Protective Factors as Measured by the DECA —Interrelations and Predictability of Co-Occurring Behavior Concerns

Dylan S. T. Voris, Seema Mahdavi, Kyle H. Davis, Kara L. Constantine, Katelin daCruz, Taylor B. Hicks, Jeffrey D. Shahidullah, Brittany Mash, Nikki Horn, Brittany Brewer, JoLynn Y. Hawkins, Amy Nasamran, Angela Finkbeiner, Madison Chapman, John S. Carlson


The current study investigates the relationship between the protective factors of initiative, self-control, and
attachment and their ability to predict levels of behavioral concern in a Head Start population (N=1885).
Considerable research has found strong connections between protective factors and positive outcomes. However,
little research has examined the unique contributions of multiple protective factors concurrently. Results of the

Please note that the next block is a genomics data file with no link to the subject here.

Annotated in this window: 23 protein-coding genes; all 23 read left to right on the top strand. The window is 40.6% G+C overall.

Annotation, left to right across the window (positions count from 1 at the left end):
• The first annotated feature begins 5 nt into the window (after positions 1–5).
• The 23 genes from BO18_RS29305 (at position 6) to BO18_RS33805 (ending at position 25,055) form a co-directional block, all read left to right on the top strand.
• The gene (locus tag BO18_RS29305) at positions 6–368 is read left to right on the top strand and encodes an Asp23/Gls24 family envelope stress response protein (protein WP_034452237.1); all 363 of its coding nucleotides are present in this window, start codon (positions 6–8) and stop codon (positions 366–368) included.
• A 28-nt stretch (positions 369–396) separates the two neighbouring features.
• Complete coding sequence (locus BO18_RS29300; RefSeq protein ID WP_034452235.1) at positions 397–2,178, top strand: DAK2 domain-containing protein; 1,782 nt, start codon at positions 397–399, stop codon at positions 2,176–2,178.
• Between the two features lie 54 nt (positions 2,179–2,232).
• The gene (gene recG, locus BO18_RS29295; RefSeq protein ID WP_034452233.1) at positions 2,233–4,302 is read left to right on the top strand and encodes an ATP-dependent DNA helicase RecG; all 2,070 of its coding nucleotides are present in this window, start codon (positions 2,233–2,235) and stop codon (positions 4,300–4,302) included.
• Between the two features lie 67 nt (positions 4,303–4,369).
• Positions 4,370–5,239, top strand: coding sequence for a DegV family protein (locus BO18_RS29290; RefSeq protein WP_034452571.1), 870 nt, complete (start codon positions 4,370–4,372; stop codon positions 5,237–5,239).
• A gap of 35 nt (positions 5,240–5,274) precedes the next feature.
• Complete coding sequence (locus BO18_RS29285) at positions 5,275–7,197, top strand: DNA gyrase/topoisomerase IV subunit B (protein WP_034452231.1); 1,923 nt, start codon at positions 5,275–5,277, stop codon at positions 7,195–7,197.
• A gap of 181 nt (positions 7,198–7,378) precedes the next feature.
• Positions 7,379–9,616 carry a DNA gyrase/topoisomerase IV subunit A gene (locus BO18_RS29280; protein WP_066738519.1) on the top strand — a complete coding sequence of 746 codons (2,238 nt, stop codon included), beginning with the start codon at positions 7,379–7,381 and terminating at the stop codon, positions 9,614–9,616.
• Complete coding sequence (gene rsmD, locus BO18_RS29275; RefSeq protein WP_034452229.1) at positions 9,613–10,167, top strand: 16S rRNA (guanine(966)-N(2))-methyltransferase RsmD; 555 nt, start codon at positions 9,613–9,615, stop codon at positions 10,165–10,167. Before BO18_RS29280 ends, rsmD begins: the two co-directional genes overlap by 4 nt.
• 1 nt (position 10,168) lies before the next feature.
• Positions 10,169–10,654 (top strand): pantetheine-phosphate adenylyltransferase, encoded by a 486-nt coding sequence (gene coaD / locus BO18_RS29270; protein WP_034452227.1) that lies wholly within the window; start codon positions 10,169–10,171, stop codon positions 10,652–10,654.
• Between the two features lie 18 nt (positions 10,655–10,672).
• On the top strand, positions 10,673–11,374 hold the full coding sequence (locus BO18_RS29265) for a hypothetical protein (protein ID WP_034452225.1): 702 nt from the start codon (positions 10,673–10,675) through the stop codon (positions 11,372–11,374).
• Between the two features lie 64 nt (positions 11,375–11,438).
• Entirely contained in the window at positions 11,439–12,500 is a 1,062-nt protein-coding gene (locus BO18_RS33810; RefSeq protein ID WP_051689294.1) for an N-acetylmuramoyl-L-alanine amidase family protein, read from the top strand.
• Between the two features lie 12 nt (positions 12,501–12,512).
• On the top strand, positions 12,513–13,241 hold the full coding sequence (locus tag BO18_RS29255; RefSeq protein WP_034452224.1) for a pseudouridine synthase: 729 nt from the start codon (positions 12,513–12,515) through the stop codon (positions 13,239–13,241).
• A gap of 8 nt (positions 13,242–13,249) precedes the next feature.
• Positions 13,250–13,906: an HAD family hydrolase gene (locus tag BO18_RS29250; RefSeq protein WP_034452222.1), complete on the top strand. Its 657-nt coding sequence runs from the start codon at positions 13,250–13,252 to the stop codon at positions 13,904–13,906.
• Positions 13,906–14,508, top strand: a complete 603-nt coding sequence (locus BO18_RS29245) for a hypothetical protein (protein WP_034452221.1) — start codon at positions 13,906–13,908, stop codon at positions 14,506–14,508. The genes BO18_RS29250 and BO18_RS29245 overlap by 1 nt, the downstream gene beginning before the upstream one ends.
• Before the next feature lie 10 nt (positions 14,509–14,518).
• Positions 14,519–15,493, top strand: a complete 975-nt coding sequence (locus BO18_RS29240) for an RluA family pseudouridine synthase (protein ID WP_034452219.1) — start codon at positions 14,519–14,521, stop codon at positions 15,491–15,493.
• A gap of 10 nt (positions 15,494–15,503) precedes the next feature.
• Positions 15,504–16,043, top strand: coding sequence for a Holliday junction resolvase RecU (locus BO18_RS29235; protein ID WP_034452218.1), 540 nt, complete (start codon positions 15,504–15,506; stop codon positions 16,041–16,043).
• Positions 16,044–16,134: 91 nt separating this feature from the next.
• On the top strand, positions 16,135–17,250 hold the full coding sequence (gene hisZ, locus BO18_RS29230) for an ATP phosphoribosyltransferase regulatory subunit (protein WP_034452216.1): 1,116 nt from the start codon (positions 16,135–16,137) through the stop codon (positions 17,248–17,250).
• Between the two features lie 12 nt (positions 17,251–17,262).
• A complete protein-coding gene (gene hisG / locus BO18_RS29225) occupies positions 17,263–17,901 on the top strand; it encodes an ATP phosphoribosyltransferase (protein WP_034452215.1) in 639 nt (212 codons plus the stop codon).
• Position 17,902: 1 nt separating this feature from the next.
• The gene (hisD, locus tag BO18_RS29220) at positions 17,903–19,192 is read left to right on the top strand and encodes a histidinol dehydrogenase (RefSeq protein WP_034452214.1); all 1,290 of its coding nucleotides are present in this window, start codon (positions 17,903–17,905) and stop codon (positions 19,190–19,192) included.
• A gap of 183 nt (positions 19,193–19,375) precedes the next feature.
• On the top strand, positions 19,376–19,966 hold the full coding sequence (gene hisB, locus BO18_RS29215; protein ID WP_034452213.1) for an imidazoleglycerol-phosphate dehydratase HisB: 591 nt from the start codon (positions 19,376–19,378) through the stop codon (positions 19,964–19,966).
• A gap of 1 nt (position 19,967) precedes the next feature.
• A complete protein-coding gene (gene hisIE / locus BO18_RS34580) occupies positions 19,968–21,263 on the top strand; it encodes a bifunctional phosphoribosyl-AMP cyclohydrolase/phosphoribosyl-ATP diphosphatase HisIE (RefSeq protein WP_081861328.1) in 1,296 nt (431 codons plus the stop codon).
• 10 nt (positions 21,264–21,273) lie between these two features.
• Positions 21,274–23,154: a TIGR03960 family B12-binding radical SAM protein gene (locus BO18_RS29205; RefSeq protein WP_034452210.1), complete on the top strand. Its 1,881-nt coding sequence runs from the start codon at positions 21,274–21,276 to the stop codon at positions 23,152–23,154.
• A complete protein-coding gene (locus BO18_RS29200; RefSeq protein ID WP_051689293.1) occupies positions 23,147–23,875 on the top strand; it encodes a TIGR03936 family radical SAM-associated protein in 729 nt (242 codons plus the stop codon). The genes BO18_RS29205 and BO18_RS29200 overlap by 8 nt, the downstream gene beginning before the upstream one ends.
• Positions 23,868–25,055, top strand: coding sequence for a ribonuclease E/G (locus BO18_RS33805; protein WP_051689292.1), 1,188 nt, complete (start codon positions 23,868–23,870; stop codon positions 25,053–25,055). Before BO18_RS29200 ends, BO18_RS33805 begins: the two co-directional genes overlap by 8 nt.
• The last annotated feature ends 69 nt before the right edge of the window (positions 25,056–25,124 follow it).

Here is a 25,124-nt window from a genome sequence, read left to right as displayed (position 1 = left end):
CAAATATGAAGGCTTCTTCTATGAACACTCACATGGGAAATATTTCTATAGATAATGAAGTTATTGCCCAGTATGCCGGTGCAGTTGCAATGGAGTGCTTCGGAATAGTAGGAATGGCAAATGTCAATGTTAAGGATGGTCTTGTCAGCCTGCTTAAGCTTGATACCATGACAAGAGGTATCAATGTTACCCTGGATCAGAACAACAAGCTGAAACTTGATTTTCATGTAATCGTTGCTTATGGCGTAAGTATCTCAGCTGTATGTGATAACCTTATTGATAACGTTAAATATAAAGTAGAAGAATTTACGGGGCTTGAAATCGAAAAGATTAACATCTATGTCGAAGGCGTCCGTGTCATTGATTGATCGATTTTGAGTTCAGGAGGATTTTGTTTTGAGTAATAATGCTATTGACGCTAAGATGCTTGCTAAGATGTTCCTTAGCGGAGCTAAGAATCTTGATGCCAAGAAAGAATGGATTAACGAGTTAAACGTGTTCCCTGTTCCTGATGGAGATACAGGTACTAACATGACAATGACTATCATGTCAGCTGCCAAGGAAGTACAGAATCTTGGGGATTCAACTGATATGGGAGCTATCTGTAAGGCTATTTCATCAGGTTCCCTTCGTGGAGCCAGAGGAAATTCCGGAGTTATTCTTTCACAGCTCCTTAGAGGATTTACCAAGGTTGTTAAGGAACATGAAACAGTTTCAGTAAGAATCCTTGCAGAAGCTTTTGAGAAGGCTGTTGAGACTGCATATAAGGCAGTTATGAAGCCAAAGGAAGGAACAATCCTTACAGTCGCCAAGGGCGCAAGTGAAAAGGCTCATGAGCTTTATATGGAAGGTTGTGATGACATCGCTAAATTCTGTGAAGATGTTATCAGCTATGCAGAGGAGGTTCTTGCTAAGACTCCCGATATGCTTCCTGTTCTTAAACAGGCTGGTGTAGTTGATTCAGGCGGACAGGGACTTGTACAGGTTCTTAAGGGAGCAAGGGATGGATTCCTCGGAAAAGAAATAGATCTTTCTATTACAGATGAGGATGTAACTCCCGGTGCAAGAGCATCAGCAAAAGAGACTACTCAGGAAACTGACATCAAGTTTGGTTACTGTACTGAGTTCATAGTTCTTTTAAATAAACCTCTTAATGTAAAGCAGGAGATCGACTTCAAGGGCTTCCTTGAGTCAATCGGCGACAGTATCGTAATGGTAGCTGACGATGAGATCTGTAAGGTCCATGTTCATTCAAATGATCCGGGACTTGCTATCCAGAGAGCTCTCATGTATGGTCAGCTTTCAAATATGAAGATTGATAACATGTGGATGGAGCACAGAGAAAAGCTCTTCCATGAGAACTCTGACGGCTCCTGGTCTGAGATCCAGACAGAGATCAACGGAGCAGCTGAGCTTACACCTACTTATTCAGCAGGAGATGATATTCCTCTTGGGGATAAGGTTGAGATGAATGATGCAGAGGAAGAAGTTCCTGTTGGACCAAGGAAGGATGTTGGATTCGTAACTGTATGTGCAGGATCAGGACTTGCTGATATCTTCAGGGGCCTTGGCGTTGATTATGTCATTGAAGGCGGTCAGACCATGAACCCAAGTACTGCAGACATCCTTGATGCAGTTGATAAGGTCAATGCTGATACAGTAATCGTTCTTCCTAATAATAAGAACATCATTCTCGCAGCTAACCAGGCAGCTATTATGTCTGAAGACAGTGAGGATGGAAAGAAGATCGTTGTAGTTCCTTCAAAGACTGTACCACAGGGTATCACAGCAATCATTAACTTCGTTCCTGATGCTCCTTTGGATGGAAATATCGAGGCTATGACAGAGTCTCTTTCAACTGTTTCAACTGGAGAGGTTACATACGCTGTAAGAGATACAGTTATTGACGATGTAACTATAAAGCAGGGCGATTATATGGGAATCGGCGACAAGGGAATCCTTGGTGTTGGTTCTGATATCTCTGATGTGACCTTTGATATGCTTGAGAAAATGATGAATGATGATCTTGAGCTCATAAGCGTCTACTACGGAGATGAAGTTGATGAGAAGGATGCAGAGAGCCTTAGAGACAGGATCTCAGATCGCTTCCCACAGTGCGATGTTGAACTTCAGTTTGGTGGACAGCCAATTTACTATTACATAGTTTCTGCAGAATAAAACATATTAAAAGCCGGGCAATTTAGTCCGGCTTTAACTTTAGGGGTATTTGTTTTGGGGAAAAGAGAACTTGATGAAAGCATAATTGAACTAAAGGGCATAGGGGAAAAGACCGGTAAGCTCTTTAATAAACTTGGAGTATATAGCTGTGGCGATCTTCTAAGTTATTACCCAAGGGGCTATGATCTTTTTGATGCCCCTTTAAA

current study indicate that when children have any one protective factor they are likely to have other protective
factors. When considered individually, protective factors are predictive of low levels of behavior concern.
Conversely, when all protective factors are considered together, only self-control predicts a lack of behavior
concern. This implies that strength-based screeners can inform interventions that improve protective factors and
may reduce behavioral problems in at-risk preschool populations.

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Journal of Educational and Developmental Psychology   ISSN 1927-0526 (Print)   ISSN 1927-0534 (Online)

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